Regal Entertainment Group, the nation’s largest movie theater chain, has agreed to alter nearly 1,000 stadium-style auditoriums so people in wheelchairs have better views, the Justice Department announced Wednesday.
In addition, all new Regal theaters will be designed with wheelchair seating in the middle or farther back. The terms are part of a settlement of a 4½-year-old lawsuit alleging the company violated the Americans with Disabilities Act by failing to give the disabled seating comparable to the general public.
Stadium-riser seating gives unobstructed views to most everyone in the theater. Critics, however, complain that those in wheelchairs are often left to crane their necks awkwardly from the less-desirable front rows.
“Opening everyday activities like a night at a movie theater to persons with disabilities is a core goal” of the landmark disabilities law, Assistant Attorney General R. Alexander Acosta said.
Regal, based in Knoxville, Tenn., operates 6,273 auditoriums in 40 states under the Regal Cinemas, United Artists Theatres and Edwards Theatres banners. About 3,500 have stadium-style seating.
HP spends millions to cut 3,000 workers
San Francisco Hewlett-Packard Co. spent about $236 million on employee severance payments and other “work force rebalancing” programs between November and April.
HP took restructuring charges of $177 million in its fiscal first quarter and $59 million in its fiscal second quarter, according to a filing Wednesday with the Securities and Exchange Commission.
The Palo Alto-based computer maker said the charges would allow it to slash its worldwide work force by approximately 3,000 employees, including 1,600 people who were laid off before April 30. The rest are expected to be terminated by October.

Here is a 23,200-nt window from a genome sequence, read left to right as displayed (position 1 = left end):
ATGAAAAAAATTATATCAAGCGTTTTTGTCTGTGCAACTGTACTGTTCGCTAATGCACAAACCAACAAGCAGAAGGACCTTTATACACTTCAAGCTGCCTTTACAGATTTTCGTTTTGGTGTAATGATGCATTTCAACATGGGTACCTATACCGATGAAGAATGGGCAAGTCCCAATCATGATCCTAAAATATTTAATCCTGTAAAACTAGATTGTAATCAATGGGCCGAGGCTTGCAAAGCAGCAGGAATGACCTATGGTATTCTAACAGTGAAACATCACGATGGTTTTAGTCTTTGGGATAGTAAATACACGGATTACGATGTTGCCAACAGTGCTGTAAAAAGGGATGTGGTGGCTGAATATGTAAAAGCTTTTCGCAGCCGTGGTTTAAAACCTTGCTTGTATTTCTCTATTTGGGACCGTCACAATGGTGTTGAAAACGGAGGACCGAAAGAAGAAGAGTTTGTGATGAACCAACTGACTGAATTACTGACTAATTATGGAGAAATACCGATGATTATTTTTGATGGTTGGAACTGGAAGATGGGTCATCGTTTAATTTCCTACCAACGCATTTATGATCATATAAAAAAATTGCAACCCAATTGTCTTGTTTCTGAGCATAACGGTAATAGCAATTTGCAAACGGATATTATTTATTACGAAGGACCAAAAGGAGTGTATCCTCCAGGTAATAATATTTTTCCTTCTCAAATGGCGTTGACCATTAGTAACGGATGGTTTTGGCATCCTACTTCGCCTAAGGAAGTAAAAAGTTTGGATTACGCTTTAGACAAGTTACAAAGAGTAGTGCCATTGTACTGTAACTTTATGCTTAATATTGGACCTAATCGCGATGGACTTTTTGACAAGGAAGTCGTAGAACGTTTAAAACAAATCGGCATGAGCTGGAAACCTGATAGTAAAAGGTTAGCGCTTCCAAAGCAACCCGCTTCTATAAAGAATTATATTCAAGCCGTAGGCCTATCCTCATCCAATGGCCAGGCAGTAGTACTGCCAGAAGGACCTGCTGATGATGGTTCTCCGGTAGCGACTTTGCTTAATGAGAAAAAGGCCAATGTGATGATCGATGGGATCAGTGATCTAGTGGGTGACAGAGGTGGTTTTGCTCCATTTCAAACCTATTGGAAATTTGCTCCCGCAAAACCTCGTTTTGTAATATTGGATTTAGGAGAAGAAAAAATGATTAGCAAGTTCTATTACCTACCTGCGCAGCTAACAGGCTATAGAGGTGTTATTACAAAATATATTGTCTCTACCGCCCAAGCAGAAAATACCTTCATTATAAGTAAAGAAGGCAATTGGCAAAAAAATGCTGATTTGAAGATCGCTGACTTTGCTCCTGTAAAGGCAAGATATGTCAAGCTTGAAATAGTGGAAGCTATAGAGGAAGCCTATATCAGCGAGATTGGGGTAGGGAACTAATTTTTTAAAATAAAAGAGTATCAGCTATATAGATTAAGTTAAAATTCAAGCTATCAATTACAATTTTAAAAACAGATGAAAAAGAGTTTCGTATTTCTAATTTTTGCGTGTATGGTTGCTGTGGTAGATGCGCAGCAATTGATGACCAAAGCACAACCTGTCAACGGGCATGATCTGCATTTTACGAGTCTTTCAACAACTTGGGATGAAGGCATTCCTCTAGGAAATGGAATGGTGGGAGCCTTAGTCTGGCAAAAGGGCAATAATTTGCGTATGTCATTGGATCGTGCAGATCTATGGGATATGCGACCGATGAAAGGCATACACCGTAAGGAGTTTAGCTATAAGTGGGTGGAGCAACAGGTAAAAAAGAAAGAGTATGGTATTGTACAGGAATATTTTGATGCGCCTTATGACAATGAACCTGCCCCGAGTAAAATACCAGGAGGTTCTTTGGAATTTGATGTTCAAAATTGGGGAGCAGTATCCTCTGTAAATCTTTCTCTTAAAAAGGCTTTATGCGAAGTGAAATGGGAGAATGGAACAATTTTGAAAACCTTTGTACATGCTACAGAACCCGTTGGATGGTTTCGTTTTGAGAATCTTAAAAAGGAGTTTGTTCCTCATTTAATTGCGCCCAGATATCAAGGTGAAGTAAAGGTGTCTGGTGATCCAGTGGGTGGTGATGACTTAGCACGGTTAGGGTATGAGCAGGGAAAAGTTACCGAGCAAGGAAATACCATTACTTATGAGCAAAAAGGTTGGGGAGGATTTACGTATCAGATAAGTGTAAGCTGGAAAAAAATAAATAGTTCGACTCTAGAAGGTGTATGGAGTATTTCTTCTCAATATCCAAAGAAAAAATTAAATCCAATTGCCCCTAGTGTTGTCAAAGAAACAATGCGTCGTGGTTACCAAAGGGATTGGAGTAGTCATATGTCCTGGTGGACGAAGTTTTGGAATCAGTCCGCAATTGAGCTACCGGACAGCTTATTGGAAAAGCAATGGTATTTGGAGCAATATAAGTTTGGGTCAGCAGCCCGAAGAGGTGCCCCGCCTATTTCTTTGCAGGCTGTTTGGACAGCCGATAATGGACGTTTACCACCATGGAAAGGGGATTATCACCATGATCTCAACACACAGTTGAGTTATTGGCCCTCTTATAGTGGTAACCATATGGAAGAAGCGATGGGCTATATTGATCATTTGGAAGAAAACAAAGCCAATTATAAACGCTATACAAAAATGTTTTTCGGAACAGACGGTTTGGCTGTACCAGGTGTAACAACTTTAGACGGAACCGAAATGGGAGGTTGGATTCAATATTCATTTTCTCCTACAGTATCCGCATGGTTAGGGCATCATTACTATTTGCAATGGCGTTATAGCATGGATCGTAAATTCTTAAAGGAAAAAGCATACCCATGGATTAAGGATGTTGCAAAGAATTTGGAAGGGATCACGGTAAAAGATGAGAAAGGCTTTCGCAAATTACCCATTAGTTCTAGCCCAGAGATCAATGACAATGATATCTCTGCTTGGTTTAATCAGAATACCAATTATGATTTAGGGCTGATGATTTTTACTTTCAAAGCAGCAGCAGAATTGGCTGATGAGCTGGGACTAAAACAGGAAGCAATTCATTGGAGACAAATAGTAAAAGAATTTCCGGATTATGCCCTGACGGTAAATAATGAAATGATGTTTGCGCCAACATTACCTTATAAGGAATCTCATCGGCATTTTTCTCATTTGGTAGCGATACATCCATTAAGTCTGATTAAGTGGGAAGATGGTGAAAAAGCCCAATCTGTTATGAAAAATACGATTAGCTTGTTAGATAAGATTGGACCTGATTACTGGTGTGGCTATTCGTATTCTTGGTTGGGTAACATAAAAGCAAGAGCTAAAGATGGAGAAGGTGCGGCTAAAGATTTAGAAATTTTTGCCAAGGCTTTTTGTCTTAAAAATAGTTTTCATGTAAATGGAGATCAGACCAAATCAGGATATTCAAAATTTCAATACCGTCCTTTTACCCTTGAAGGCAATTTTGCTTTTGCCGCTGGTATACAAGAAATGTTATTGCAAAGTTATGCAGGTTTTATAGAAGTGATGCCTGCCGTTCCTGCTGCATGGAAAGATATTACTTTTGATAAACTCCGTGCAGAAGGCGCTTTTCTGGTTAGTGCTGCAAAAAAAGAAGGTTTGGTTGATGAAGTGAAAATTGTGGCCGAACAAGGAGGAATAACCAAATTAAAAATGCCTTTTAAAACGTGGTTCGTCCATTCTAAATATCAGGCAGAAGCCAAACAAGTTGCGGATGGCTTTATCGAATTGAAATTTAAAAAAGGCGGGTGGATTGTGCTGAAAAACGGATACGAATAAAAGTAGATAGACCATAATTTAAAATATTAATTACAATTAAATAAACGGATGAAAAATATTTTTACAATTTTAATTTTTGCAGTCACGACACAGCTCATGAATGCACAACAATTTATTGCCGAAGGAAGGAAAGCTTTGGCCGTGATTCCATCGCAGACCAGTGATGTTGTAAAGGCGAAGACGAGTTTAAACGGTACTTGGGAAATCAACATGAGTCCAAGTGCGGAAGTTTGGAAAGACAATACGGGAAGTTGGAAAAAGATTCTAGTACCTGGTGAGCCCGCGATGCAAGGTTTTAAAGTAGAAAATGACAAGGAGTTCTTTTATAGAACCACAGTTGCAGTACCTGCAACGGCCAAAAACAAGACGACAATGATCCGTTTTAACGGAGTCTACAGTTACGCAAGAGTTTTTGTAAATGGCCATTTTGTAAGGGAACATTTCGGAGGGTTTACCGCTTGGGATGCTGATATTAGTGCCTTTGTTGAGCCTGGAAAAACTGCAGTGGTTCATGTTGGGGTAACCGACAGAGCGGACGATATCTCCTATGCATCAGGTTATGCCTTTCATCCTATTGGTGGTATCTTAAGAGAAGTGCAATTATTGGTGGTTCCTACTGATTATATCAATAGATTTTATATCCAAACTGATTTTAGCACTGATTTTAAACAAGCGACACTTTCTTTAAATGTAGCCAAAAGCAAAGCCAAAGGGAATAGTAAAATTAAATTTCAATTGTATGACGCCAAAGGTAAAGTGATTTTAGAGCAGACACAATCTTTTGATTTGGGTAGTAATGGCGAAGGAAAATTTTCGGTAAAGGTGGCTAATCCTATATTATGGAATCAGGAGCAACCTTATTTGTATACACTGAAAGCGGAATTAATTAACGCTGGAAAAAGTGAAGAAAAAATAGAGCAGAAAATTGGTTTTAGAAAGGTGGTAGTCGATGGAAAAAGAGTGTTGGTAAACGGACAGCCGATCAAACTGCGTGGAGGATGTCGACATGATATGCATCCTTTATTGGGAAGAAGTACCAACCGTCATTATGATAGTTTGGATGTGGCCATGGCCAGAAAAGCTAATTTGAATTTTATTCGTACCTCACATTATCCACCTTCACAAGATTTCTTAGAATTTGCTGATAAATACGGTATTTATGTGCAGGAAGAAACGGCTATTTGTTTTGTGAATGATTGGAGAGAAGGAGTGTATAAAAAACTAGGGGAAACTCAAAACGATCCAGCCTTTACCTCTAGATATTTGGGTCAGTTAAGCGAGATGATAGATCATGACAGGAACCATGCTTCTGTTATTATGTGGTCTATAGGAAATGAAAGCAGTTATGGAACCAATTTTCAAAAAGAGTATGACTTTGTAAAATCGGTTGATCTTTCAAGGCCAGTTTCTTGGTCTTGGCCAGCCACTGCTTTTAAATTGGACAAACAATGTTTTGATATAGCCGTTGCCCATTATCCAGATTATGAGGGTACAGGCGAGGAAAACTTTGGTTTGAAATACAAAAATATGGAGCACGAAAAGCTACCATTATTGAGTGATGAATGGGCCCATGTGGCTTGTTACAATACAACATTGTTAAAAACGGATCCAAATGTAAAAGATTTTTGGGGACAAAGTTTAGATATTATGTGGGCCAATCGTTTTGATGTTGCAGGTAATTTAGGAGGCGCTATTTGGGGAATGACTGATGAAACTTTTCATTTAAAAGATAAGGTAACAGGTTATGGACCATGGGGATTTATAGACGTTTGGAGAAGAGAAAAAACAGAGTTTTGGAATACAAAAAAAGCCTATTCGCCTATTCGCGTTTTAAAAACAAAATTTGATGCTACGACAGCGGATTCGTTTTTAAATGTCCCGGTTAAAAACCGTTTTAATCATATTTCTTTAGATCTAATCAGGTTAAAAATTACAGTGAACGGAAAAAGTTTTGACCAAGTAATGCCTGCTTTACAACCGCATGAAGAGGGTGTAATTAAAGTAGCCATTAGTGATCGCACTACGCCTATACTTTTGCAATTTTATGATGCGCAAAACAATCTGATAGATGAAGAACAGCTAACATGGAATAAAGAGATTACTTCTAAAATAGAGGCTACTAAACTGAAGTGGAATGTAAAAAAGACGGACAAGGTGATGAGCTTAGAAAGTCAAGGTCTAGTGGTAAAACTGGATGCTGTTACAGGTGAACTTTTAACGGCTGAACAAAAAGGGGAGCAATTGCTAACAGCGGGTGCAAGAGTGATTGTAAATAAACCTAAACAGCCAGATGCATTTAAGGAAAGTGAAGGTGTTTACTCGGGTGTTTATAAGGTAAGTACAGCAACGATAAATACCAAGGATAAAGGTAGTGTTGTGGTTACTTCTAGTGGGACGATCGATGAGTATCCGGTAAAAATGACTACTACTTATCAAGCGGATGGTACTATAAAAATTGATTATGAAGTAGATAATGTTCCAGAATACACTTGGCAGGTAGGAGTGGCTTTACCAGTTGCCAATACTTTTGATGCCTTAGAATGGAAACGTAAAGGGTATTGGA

Despite the company’s tradition of lifetime employment in the 1980s and 1990s, HP has been downsizing for more than three years, and many rank-and-file employees have gone years without raises. Executives spearheaded a companywide wage review May 1, the first time since 2003.
Microsoft to sell Europe-friendly Windows
Redmond, Wash. Microsoft Corp. said Wednesday it will begin selling a version of its Windows operating systems without the video and music Media Player application in Europe next week.
The world’s largest software maker was forced to make the change as part of the European Union’s landmark antitrust ruling.
EU antitrust regulators fined Microsoft a record $608 million (497 million euros) last March, when they ruled that Microsoft abusively wielded its Windows monopoly and locked out competitors.
They also ordered the company to share its Windows source code with competitors who make server software so their products can better communicate with Windows-powered computers.
Microsoft will make Windows XP Home Edition N and Windows XP Professional N — the “N” stands for “not with Media Player” — available to manufacturers on June 15 in English, French, German, Italian and Spanish.
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